Despite the ongoing COVID-19 pandemic, many merger and acquisition opportunities in the RIA sector continue to emerge, according to several consultants and executives.
“Acquisition brands” — advisory firms that have done multiple transactions recently and have made M&A a key part of their growth objectives — are the ones to watch.
These firms “set the pace again in 2019” for M&A activity, said Brandon Kawal, principal of Advisor Growth Strategies, during a recent webcast.
Earlier, a high percentage of M&As — more than 40% — were being “completed by the same 10 firms,” Kawal points out. That trend persisted last year. Recently, though, two-thirds of the transactions have been done by 16 acquisition brands, he explained.
There’s “going to be a lot of opportunity for those that want to enter the market,” driven largely by succession, and the industry’s “going to actually need new participants to handle the need,” he said. Plus, advisor retirements in the next 5-10 years will increase the market for RIA acquisitions.
Only about 20% of about 100 surveyed RIA firms said they were considering selling or partnering in the next 12 months, so “you’re going to see a continued tension from succession that starts to continue to push the M&A market,” Kawal added.
Top Questions to Ask
Before starting out in the M&A world, it’s best to “take a step back” and answer a few important questions regarding your firm, according to Marty Bicknell, CEO and president of Mariner Wealth Advisors.
1. Why M&A?
“Why are you considering going down this route and making an acquisition?” Is it for geography, scale or talent? “Ultimately, what are you trying to have?” And “what are your non-negotiables going to be?” Bicknell asked.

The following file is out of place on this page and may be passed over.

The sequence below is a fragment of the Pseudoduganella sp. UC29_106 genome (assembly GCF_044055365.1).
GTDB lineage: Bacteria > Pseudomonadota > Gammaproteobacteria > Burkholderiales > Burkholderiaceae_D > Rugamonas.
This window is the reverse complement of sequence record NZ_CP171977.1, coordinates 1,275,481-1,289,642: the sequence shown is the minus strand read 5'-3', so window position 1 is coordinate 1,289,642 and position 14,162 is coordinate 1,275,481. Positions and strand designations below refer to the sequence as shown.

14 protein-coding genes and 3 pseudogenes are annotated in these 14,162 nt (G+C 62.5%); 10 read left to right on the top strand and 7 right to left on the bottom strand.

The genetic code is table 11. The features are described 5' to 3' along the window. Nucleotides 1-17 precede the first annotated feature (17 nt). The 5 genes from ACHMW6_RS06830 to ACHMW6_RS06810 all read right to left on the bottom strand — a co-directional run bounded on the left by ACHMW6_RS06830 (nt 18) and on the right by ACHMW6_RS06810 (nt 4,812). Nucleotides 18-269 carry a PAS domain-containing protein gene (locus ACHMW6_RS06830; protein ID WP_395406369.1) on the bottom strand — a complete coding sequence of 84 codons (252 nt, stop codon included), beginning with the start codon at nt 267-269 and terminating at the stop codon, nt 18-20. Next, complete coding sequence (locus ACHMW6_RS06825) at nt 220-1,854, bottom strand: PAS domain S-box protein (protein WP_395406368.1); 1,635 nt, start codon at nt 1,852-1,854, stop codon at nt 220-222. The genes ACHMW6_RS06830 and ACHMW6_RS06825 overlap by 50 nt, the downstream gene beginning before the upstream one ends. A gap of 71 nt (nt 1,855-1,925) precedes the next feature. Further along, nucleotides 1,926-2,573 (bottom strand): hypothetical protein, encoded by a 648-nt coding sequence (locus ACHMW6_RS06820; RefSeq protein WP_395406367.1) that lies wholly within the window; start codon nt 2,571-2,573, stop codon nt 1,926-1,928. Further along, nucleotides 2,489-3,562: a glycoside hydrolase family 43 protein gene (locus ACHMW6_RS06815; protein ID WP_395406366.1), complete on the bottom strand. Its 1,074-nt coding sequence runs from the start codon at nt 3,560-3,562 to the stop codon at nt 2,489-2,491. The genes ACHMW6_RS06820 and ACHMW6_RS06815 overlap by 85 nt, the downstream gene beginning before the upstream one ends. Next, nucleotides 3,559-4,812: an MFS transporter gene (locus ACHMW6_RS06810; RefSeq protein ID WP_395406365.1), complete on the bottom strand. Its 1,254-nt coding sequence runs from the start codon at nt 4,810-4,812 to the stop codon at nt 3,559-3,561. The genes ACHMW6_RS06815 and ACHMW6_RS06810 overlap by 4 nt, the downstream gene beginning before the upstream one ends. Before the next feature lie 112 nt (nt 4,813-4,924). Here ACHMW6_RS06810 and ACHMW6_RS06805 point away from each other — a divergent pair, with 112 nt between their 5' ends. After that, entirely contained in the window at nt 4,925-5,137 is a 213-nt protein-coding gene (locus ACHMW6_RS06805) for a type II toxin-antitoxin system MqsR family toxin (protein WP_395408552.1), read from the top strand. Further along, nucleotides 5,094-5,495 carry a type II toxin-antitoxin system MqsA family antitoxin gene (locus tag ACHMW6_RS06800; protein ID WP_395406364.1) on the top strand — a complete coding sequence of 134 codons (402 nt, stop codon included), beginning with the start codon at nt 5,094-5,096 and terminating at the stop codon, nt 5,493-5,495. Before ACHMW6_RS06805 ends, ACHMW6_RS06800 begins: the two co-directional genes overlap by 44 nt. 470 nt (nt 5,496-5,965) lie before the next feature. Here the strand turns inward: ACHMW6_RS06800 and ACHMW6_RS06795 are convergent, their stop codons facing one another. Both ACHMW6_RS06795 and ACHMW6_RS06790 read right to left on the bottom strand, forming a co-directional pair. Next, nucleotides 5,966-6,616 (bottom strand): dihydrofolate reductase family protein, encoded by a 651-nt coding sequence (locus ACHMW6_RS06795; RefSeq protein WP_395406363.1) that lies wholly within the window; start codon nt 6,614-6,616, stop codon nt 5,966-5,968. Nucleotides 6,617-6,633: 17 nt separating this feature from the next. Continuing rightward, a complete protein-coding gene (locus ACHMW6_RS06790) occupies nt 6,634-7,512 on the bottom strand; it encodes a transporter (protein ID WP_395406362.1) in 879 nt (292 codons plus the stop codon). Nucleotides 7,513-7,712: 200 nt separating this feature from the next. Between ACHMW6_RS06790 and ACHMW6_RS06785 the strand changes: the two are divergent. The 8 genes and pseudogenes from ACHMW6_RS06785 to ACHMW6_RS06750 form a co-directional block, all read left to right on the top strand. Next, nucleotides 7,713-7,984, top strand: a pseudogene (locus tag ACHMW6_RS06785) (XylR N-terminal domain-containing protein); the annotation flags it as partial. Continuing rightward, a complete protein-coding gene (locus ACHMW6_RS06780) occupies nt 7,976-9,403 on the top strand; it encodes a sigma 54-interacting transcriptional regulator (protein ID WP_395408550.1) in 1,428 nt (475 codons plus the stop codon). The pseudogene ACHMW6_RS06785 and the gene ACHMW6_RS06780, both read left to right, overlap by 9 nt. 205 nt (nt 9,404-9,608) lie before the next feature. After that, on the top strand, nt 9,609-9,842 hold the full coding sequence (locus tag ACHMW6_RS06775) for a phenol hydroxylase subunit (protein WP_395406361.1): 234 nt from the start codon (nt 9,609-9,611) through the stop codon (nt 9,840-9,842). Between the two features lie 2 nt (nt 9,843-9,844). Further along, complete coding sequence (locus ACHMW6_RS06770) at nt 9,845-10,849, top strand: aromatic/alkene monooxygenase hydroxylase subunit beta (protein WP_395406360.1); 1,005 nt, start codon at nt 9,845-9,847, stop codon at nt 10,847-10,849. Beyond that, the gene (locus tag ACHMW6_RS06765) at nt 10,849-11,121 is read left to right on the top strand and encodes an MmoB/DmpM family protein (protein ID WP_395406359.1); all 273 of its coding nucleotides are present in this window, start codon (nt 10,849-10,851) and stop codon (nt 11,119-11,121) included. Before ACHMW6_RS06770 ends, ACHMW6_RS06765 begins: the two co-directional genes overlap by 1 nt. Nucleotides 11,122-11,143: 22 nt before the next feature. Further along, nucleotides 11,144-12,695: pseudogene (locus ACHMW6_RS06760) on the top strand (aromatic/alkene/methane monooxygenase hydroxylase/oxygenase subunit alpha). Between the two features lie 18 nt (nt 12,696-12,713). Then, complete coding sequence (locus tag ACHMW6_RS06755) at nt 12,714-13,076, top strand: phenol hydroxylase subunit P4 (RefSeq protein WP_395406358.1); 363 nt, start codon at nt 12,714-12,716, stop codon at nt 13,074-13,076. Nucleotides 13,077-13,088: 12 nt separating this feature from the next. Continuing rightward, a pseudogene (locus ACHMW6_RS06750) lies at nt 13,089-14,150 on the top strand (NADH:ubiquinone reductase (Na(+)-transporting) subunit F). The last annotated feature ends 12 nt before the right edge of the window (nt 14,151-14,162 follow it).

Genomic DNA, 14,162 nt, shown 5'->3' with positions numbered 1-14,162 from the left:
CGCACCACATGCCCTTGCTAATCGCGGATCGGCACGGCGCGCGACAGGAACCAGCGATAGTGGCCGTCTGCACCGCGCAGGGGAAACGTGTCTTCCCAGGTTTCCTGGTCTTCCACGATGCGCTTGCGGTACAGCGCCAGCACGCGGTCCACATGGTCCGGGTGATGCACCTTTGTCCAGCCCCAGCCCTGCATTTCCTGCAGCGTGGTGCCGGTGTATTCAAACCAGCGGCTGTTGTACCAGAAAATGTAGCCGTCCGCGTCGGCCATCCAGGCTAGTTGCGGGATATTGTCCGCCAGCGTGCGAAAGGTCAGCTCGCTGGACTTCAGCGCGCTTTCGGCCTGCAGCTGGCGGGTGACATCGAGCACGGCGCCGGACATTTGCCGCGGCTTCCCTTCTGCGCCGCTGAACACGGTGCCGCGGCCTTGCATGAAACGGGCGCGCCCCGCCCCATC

2. What’s the Combined CX?
A key focus should be on the client experience, or CX, and making sure that what clients experience with the two firms “fit together and makes the most sense,” he said.
3. What’s the Value Prop?
Firm owners shopping around for RIAs also must ask themselves: “What’s your value proposition for the seller? Why on earth would they want to join you and be a part of your organization?” Bicknell said.
“Being able to lay out all of those things, that’s a ‘must do’ before you even consider a conversation” with another firm about an M&A deal, he said.
Put another way, the seller should define exactly what the deal brings to the buyer: “What are you going to be able to do for them?” asked John Burns, CEO of Exencial Wealth Advisors.
It may be that your firm can help them grow organically, or that you provide a “superior advisory platform and client experience and advisor experience,” Burns said.